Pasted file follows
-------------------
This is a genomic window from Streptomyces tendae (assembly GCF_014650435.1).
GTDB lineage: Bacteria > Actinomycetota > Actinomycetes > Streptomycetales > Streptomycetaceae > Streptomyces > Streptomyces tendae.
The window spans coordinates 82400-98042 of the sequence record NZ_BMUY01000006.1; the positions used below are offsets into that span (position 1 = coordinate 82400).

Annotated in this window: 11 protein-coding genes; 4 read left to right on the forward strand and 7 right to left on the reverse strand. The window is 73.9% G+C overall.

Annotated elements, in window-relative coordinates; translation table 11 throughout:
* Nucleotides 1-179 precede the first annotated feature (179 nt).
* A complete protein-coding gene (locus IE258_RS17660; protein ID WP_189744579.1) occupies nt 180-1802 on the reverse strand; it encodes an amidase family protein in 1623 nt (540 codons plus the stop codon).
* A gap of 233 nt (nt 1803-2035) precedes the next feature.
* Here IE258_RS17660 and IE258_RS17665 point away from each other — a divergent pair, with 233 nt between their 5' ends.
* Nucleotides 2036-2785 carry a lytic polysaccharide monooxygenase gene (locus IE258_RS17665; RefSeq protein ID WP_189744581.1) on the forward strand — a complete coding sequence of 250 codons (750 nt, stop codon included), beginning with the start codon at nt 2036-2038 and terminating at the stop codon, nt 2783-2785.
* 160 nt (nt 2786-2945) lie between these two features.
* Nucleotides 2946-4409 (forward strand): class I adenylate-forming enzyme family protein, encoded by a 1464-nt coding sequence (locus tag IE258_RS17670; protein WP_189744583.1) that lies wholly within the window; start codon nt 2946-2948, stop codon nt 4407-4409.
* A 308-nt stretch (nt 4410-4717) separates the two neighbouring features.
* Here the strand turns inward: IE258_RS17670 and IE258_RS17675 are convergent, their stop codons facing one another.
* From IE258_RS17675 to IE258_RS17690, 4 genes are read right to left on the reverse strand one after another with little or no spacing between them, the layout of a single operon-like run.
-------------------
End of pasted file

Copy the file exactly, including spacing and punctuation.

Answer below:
This is a genomic window from Streptomyces tendae (assembly GCF_014650435.1).
GTDB lineage: Bacteria > Actinomycetota > Actinomycetes > Streptomycetales > Streptomycetaceae > Streptomyces > Streptomyces tendae.
The window spans coordinates 82400-98042 of the sequence record NZ_BMUY01000006.1; the positions used below are offsets into that span (position 1 = coordinate 82400).

Annotated in this window: 11 protein-coding genes; 4 read left to right on the forward strand and 7 right to left on the reverse strand. The window is 73.9% G+C overall.

Annotated elements, in window-relative coordinates; translation table 11 throughout:
* Nucleotides 1-179 precede the first annotated feature (179 nt).
* A complete protein-coding gene (locus IE258_RS17660; protein ID WP_189744579.1) occupies nt 180-1802 on the reverse strand; it encodes an amidase family protein in 1623 nt (540 codons plus the stop codon).
* A gap of 233 nt (nt 1803-2035) precedes the next feature.
* Here IE258_RS17660 and IE258_RS17665 point away from each other — a divergent pair, with 233 nt between their 5' ends.
* Nucleotides 2036-2785 carry a lytic polysaccharide monooxygenase gene (locus IE258_RS17665; RefSeq protein ID WP_189744581.1) on the forward strand — a complete coding sequence of 250 codons (750 nt, stop codon included), beginning with the start codon at nt 2036-2038 and terminating at the stop codon, nt 2783-2785.
* 160 nt (nt 2786-2945) lie between these two features.
* Nucleotides 2946-4409 (forward strand): class I adenylate-forming enzyme family protein, encoded by a 1464-nt coding sequence (locus tag IE258_RS17670; protein WP_189744583.1) that lies wholly within the window; start codon nt 2946-2948, stop codon nt 4407-4409.
* A 308-nt stretch (nt 4410-4717) separates the two neighbouring features.
* Here the strand turns inward: IE258_RS17670 and IE258_RS17675 are convergent, their stop codons facing one another.
* From IE258_RS17675 to IE258_RS17690, 4 genes are read right to left on the reverse strand one after another with little or no spacing between them, the layout of a single operon-like run.